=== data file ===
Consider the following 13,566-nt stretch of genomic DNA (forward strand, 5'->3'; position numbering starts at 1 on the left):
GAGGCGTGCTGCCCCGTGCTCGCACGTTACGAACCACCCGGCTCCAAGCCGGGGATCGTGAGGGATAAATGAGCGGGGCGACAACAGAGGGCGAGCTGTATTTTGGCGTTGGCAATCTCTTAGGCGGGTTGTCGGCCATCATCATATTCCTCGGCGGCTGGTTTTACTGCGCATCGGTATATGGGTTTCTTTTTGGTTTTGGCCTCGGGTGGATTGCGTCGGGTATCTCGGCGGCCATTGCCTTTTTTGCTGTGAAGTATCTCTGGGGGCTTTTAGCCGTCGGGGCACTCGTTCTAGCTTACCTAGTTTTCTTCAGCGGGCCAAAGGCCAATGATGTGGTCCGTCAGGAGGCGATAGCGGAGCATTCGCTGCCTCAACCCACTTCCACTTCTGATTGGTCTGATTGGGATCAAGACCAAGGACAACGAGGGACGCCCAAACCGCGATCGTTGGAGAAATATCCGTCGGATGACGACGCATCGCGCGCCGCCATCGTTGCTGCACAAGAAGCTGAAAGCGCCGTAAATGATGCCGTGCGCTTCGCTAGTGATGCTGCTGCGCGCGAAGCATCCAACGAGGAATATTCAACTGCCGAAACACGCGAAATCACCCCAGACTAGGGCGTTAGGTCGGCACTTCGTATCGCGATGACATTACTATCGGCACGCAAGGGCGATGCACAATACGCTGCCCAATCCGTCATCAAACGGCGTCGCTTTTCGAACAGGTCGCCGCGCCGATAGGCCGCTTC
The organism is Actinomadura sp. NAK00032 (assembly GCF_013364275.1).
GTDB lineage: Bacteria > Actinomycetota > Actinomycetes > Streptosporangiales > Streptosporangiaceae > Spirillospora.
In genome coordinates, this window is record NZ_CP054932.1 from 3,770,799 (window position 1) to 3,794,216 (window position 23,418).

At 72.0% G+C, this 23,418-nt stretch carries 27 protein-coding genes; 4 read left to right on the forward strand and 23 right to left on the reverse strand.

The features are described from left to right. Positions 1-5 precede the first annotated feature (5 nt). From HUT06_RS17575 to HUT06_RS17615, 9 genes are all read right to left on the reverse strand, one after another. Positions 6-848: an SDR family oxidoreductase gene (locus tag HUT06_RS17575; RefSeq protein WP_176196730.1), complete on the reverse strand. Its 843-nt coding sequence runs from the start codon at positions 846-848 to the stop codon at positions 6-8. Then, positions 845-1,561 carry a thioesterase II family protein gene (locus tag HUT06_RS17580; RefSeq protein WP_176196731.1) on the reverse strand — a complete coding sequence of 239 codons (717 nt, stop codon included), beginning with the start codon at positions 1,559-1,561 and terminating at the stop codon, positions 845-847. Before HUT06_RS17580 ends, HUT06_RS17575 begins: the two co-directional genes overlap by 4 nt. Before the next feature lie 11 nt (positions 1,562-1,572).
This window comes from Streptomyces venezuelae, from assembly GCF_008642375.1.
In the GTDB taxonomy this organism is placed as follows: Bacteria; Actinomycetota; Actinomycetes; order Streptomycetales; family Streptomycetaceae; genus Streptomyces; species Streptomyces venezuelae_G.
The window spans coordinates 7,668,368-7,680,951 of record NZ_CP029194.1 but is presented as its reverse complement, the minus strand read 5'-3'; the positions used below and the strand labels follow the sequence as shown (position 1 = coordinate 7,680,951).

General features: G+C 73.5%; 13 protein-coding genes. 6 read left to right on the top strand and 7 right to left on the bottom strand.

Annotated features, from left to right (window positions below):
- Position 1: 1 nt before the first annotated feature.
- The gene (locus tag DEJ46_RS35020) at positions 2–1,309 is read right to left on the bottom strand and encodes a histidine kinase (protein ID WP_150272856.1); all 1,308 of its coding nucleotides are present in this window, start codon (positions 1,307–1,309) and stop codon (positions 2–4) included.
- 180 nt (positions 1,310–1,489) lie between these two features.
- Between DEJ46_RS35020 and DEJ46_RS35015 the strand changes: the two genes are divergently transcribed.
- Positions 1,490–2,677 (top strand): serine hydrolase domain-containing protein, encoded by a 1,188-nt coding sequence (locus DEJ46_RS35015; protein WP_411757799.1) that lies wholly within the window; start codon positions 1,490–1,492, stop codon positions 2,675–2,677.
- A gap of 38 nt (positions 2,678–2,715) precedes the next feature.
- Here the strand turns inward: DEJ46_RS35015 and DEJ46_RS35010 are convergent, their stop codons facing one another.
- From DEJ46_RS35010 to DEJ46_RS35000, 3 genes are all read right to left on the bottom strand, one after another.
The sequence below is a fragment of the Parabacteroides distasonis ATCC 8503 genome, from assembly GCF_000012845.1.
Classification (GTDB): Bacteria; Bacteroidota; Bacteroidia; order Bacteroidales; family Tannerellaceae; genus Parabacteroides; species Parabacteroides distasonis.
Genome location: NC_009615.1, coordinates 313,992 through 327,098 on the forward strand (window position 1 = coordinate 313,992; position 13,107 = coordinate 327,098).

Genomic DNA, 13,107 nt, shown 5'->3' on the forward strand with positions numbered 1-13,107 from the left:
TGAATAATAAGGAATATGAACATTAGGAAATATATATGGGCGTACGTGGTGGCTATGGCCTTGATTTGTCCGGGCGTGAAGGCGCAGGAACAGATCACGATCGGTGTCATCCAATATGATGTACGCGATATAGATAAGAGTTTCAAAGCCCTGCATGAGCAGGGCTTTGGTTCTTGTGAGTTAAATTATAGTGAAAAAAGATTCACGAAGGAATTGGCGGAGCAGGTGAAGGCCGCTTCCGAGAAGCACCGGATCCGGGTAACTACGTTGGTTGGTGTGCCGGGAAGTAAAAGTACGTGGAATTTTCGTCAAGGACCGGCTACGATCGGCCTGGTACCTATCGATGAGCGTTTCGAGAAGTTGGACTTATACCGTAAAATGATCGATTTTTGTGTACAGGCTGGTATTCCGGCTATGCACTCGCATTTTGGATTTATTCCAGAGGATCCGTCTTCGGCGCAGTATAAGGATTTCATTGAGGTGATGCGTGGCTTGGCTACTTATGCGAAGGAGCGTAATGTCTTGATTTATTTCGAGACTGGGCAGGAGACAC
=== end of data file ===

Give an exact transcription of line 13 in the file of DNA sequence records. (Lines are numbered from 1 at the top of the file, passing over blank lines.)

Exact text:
- Position 1: 1 nt before the first annotated feature.